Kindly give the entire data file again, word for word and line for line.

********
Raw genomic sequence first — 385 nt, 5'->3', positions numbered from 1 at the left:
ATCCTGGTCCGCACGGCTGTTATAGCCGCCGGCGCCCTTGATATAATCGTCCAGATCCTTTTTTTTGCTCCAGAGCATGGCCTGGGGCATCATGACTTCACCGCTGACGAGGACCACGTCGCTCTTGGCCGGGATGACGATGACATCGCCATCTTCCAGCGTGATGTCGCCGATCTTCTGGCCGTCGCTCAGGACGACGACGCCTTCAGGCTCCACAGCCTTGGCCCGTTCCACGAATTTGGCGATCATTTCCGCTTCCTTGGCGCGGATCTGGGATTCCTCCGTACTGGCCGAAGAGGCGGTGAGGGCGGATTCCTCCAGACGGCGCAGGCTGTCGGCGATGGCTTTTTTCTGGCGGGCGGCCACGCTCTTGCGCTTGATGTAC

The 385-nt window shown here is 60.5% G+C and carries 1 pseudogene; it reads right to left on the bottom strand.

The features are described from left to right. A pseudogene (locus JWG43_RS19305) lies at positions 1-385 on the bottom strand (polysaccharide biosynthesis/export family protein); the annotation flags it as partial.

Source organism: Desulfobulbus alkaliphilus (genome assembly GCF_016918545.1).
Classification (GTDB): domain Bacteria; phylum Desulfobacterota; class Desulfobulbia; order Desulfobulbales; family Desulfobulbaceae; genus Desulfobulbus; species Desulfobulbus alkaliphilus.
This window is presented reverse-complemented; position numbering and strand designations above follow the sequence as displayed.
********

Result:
Raw genomic sequence first — 385 nt, 5'->3', positions numbered from 1 at the left:
ATCCTGGTCCGCACGGCTGTTATAGCCGCCGGCGCCCTTGATATAATCGTCCAGATCCTTTTTTTTGCTCCAGAGCATGGCCTGGGGCATCATGACTTCACCGCTGACGAGGACCACGTCGCTCTTGGCCGGGATGACGATGACATCGCCATCTTCCAGCGTGATGTCGCCGATCTTCTGGCCGTCGCTCAGGACGACGACGCCTTCAGGCTCCACAGCCTTGGCCCGTTCCACGAATTTGGCGATCATTTCCGCTTCCTTGGCGCGGATCTGGGATTCCTCCGTACTGGCCGAAGAGGCGGTGAGGGCGGATTCCTCCAGACGGCGCAGGCTGTCGGCGATGGCTTTTTTCTGGCGGGCGGCCACGCTCTTGCGCTTGATGTAC

The 385-nt window shown here is 60.5% G+C and carries 1 pseudogene; it reads right to left on the bottom strand.

The features are described from left to right. A pseudogene (locus JWG43_RS19305) lies at positions 1-385 on the bottom strand (polysaccharide biosynthesis/export family protein); the annotation flags it as partial.

Source organism: Desulfobulbus alkaliphilus (genome assembly GCF_016918545.1).
Classification (GTDB): domain Bacteria; phylum Desulfobacterota; class Desulfobulbia; order Desulfobulbales; family Desulfobulbaceae; genus Desulfobulbus; species Desulfobulbus alkaliphilus.
This window is presented reverse-complemented; position numbering and strand designations above follow the sequence as displayed.